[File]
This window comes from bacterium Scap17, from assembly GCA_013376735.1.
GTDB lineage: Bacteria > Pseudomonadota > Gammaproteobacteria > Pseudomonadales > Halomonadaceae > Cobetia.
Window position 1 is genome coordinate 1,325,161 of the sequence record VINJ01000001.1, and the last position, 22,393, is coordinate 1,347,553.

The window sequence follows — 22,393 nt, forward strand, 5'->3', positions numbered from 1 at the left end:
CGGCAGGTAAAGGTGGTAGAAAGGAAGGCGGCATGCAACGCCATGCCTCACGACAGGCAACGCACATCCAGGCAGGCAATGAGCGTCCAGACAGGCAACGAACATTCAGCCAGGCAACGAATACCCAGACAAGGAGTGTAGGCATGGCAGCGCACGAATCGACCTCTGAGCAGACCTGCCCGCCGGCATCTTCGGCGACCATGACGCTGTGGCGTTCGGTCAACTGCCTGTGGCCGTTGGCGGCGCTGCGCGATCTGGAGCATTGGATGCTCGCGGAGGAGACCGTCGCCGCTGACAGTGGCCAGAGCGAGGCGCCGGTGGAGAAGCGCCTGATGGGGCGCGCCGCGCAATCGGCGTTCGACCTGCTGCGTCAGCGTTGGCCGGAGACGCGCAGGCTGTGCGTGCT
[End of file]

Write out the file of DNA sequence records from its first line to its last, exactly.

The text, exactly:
This window comes from bacterium Scap17, from assembly GCA_013376735.1.
GTDB lineage: Bacteria > Pseudomonadota > Gammaproteobacteria > Pseudomonadales > Halomonadaceae > Cobetia.
Window position 1 is genome coordinate 1,325,161 of the sequence record VINJ01000001.1, and the last position, 22,393, is coordinate 1,347,553.

The window sequence follows — 22,393 nt, forward strand, 5'->3', positions numbered from 1 at the left end:
CGGCAGGTAAAGGTGGTAGAAAGGAAGGCGGCATGCAACGCCATGCCTCACGACAGGCAACGCACATCCAGGCAGGCAATGAGCGTCCAGACAGGCAACGAACATTCAGCCAGGCAACGAATACCCAGACAAGGAGTGTAGGCATGGCAGCGCACGAATCGACCTCTGAGCAGACCTGCCCGCCGGCATCTTCGGCGACCATGACGCTGTGGCGTTCGGTCAACTGCCTGTGGCCGTTGGCGGCGCTGCGCGATCTGGAGCATTGGATGCTCGCGGAGGAGACCGTCGCCGCTGACAGTGGCCAGAGCGAGGCGCCGGTGGAGAAGCGCCTGATGGGGCGCGCCGCGCAATCGGCGTTCGACCTGCTGCGTCAGCGTTGGCCGGAGACGCGCAGGCTGTGCGTGCT